New workers are blooming

Kees and Roelie Koomen with workers Eisa and Muhummad. 123233_01 Picture: ROB CAREW


FINDING a job hadn’t exactly been a bed of roses for Sudanese-born asylum seekers Eisa and Muhummad.
That was until the pair were recently given a start at premium-rose farm Bloomin’ Koomen in Pakenham.
Farm owner Kees Koomen said he had struggled to find workers anywhere near as reliable and grateful as Eisa and Muhummad, who were put forward by a job-sourcing service at Asylum Seekers Resource Centre in Dandenong.
For the past four months, the new employees have commuted without complaint from Endeavour Hills to pick, package and water roses up to six days a week.
They arrived at work on time and they didn’t pull sickies, Mr Koomen said.
“They appreciate having a job. They never complain about it. They’re happy to be here.
“It’s nice that we can make a difference.”
Sonia Mackie, of the Asylum Seekers Resource Centre, has helped about 25 asylum seekers get a job since September.
The centre gets its clients job-ready by teaching them English up to a “good” standard, organising a certificate course in areas of interest such as aged care and construction, and honing their job interview and resume writing skills
“The feedback I get from employers is these guys are so motivated,” Ms Mackie said.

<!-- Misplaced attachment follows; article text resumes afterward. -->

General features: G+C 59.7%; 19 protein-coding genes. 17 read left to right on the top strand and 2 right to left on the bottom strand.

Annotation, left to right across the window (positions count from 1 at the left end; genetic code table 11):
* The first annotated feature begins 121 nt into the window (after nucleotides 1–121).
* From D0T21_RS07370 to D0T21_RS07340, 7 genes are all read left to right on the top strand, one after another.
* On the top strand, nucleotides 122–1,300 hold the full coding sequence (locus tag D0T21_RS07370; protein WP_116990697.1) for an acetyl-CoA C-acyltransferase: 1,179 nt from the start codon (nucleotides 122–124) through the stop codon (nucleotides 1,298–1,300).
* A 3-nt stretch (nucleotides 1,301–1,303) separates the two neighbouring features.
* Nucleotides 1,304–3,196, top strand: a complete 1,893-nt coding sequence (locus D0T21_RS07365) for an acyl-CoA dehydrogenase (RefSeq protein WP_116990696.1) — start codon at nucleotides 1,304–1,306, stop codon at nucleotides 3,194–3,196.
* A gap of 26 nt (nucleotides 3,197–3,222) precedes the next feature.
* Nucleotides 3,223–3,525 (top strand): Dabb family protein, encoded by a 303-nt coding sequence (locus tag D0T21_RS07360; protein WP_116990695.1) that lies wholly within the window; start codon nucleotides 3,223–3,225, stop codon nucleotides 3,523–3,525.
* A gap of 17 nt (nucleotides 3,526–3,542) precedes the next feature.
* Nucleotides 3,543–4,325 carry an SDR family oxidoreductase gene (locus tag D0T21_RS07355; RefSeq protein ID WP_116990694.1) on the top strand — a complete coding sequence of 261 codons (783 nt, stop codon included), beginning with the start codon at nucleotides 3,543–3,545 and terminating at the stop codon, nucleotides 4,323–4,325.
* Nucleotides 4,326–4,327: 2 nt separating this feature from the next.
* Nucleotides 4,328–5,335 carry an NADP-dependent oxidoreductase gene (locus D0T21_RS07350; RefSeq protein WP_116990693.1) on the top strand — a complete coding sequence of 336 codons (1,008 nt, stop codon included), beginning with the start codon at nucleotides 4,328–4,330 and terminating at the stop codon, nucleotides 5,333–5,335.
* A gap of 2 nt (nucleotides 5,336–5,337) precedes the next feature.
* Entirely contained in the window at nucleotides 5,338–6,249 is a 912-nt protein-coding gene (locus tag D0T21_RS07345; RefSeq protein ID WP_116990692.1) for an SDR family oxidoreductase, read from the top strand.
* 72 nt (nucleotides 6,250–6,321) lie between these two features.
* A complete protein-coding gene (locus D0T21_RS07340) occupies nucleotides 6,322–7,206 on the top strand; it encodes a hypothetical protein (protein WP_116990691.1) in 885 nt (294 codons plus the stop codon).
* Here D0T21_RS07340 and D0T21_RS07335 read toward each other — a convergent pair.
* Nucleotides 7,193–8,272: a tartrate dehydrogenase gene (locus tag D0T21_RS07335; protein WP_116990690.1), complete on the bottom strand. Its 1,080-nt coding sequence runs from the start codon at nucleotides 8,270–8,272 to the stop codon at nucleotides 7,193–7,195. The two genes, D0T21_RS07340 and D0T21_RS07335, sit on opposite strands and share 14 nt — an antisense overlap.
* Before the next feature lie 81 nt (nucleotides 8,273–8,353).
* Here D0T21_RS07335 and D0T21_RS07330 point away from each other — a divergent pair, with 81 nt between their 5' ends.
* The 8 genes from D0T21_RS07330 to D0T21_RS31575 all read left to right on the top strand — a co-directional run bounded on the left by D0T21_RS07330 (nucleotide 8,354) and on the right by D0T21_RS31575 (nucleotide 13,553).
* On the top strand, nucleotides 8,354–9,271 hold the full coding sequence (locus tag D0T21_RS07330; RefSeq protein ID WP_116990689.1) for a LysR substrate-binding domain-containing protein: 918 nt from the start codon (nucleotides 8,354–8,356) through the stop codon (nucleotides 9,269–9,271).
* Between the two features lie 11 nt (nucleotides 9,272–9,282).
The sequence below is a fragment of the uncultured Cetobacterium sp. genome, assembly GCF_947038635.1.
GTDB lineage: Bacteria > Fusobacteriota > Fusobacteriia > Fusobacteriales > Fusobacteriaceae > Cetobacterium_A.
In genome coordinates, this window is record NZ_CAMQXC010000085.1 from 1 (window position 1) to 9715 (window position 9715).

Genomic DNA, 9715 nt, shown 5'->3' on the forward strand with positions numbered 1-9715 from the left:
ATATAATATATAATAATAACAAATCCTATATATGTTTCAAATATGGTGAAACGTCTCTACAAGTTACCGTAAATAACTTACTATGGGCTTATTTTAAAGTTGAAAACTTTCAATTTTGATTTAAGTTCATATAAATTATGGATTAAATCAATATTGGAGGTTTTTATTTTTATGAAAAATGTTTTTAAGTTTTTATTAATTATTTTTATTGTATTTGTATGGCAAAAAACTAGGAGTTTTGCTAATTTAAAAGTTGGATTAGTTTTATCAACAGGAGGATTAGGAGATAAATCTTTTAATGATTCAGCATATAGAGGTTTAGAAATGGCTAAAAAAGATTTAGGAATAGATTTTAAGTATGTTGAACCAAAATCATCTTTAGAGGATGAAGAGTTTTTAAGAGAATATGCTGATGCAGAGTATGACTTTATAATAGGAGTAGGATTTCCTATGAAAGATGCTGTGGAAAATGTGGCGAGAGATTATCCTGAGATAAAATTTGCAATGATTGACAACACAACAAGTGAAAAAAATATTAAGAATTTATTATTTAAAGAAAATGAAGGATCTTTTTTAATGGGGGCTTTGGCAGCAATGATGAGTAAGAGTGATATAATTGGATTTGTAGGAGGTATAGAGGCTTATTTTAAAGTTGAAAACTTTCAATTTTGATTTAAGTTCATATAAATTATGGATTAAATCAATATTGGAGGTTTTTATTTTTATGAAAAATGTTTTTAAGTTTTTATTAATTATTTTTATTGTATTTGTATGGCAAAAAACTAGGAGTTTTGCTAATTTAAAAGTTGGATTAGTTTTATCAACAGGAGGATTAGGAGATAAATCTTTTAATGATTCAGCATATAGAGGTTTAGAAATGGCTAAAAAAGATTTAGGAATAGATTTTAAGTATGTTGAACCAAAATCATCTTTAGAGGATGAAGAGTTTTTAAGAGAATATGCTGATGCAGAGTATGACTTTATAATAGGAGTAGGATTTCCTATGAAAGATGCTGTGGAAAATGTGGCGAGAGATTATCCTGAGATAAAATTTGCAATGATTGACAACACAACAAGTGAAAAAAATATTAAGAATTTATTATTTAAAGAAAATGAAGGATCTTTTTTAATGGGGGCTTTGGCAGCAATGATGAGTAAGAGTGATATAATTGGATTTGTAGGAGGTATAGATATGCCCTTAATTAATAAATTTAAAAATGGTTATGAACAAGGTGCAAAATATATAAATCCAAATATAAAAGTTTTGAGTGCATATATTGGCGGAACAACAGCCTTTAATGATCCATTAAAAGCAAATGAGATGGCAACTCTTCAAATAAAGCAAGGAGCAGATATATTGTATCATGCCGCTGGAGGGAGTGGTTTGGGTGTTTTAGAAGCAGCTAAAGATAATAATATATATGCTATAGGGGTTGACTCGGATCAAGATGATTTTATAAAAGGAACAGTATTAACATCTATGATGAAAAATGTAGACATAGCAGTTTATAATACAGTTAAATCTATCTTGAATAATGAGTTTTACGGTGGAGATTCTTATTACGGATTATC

“They want to fit in, they want to work and they are prepared to travel.
“Our workers don’t have the same sense of entitlement as some others. They want to prove they are good workers.”
Many of her clients have been happy to do volunteer work; they’re happy to just get out of the house.
“It helps them get their minds off their visas – all they’re thinking is what’s going to be happening to me?” Ms Mackie said.
“So if they’re not doing something they’re just worrying about it. A lot plunge into depression.”
Eisa and Muhummad’s relief at having a more settled life is obvious – though they are still waiting to know if they will be accepted as refugees.
To arrive in Australia, they survived a stormy three-day ride without food and water in an overcrowded, leaky boat from Indonesia, paying $3000 each for the privilege.
Eisa had worked in a clothes shop in Sudan, and wants a job that helps others, such as at an international aid agency.
Muhummad left behind a dangerous and blisteringly hard job in diamond mines.
He wants to work in banking, estimating his life is 80 per cent better since landing his rose-farm job.“I’ve got stability,” he says.

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